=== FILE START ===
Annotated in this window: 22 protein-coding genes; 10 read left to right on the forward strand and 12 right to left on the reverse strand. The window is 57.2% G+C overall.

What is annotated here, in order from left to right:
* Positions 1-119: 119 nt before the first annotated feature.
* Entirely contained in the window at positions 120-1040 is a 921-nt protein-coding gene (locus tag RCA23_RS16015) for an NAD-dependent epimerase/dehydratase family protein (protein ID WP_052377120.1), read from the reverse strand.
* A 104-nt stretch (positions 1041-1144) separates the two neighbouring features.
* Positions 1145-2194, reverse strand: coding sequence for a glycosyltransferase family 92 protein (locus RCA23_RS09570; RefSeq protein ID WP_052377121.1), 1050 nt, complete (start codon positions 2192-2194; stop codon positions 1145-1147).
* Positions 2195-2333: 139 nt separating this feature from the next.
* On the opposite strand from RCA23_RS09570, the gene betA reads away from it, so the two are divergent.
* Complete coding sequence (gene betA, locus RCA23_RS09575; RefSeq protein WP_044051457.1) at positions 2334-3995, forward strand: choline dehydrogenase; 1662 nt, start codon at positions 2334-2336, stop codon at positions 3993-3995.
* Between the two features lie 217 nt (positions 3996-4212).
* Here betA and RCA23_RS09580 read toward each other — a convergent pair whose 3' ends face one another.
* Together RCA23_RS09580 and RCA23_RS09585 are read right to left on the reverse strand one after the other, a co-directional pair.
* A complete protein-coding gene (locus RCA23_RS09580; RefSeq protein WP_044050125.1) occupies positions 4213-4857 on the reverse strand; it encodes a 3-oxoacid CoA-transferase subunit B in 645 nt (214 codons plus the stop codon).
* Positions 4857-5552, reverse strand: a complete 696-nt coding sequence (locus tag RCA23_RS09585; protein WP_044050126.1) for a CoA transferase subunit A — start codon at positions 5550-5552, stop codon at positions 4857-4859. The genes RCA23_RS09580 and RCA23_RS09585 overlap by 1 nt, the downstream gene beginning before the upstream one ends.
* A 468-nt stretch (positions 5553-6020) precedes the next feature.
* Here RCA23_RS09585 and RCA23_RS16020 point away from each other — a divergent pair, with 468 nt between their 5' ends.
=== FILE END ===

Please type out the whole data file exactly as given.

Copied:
Annotated in this window: 22 protein-coding genes; 10 read left to right on the forward strand and 12 right to left on the reverse strand. The window is 57.2% G+C overall.

What is annotated here, in order from left to right:
* Positions 1-119: 119 nt before the first annotated feature.
* Entirely contained in the window at positions 120-1040 is a 921-nt protein-coding gene (locus tag RCA23_RS16015) for an NAD-dependent epimerase/dehydratase family protein (protein ID WP_052377120.1), read from the reverse strand.
* A 104-nt stretch (positions 1041-1144) separates the two neighbouring features.
* Positions 1145-2194, reverse strand: coding sequence for a glycosyltransferase family 92 protein (locus RCA23_RS09570; RefSeq protein ID WP_052377121.1), 1050 nt, complete (start codon positions 2192-2194; stop codon positions 1145-1147).
* Positions 2195-2333: 139 nt separating this feature from the next.
* On the opposite strand from RCA23_RS09570, the gene betA reads away from it, so the two are divergent.
* Complete coding sequence (gene betA, locus RCA23_RS09575; RefSeq protein WP_044051457.1) at positions 2334-3995, forward strand: choline dehydrogenase; 1662 nt, start codon at positions 2334-2336, stop codon at positions 3993-3995.
* Between the two features lie 217 nt (positions 3996-4212).
* Here betA and RCA23_RS09580 read toward each other — a convergent pair whose 3' ends face one another.
* Together RCA23_RS09580 and RCA23_RS09585 are read right to left on the reverse strand one after the other, a co-directional pair.
* A complete protein-coding gene (locus RCA23_RS09580; RefSeq protein WP_044050125.1) occupies positions 4213-4857 on the reverse strand; it encodes a 3-oxoacid CoA-transferase subunit B in 645 nt (214 codons plus the stop codon).
* Positions 4857-5552, reverse strand: a complete 696-nt coding sequence (locus tag RCA23_RS09585; protein WP_044050126.1) for a CoA transferase subunit A — start codon at positions 5550-5552, stop codon at positions 4857-4859. The genes RCA23_RS09580 and RCA23_RS09585 overlap by 1 nt, the downstream gene beginning before the upstream one ends.
* A 468-nt stretch (positions 5553-6020) precedes the next feature.
* Here RCA23_RS09585 and RCA23_RS16020 point away from each other — a divergent pair, with 468 nt between their 5' ends.